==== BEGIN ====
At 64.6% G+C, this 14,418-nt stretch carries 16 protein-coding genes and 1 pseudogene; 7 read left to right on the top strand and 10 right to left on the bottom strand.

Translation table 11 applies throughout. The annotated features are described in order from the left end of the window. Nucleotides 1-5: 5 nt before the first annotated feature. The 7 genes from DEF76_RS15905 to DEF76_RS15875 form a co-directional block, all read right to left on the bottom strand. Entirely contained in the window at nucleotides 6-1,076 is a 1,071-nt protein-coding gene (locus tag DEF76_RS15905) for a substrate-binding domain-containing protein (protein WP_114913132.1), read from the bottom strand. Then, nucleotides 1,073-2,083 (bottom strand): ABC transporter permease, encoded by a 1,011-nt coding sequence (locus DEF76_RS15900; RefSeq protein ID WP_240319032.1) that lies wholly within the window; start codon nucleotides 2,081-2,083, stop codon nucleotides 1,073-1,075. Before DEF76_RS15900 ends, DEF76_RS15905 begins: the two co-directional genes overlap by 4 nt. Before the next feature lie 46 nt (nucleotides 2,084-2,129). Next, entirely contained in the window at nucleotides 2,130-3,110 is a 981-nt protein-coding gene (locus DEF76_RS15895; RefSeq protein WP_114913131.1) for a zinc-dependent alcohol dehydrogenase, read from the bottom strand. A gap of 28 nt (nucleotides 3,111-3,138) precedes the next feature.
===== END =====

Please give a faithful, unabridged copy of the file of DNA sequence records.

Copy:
At 64.6% G+C, this 14,418-nt stretch carries 16 protein-coding genes and 1 pseudogene; 7 read left to right on the top strand and 10 right to left on the bottom strand.

Translation table 11 applies throughout. The annotated features are described in order from the left end of the window. Nucleotides 1-5: 5 nt before the first annotated feature. The 7 genes from DEF76_RS15905 to DEF76_RS15875 form a co-directional block, all read right to left on the bottom strand. Entirely contained in the window at nucleotides 6-1,076 is a 1,071-nt protein-coding gene (locus tag DEF76_RS15905) for a substrate-binding domain-containing protein (protein WP_114913132.1), read from the bottom strand. Then, nucleotides 1,073-2,083 (bottom strand): ABC transporter permease, encoded by a 1,011-nt coding sequence (locus DEF76_RS15900; RefSeq protein ID WP_240319032.1) that lies wholly within the window; start codon nucleotides 2,081-2,083, stop codon nucleotides 1,073-1,075. Before DEF76_RS15900 ends, DEF76_RS15905 begins: the two co-directional genes overlap by 4 nt. Before the next feature lie 46 nt (nucleotides 2,084-2,129). Next, entirely contained in the window at nucleotides 2,130-3,110 is a 981-nt protein-coding gene (locus DEF76_RS15895; RefSeq protein WP_114913131.1) for a zinc-dependent alcohol dehydrogenase, read from the bottom strand. A gap of 28 nt (nucleotides 3,111-3,138) precedes the next feature.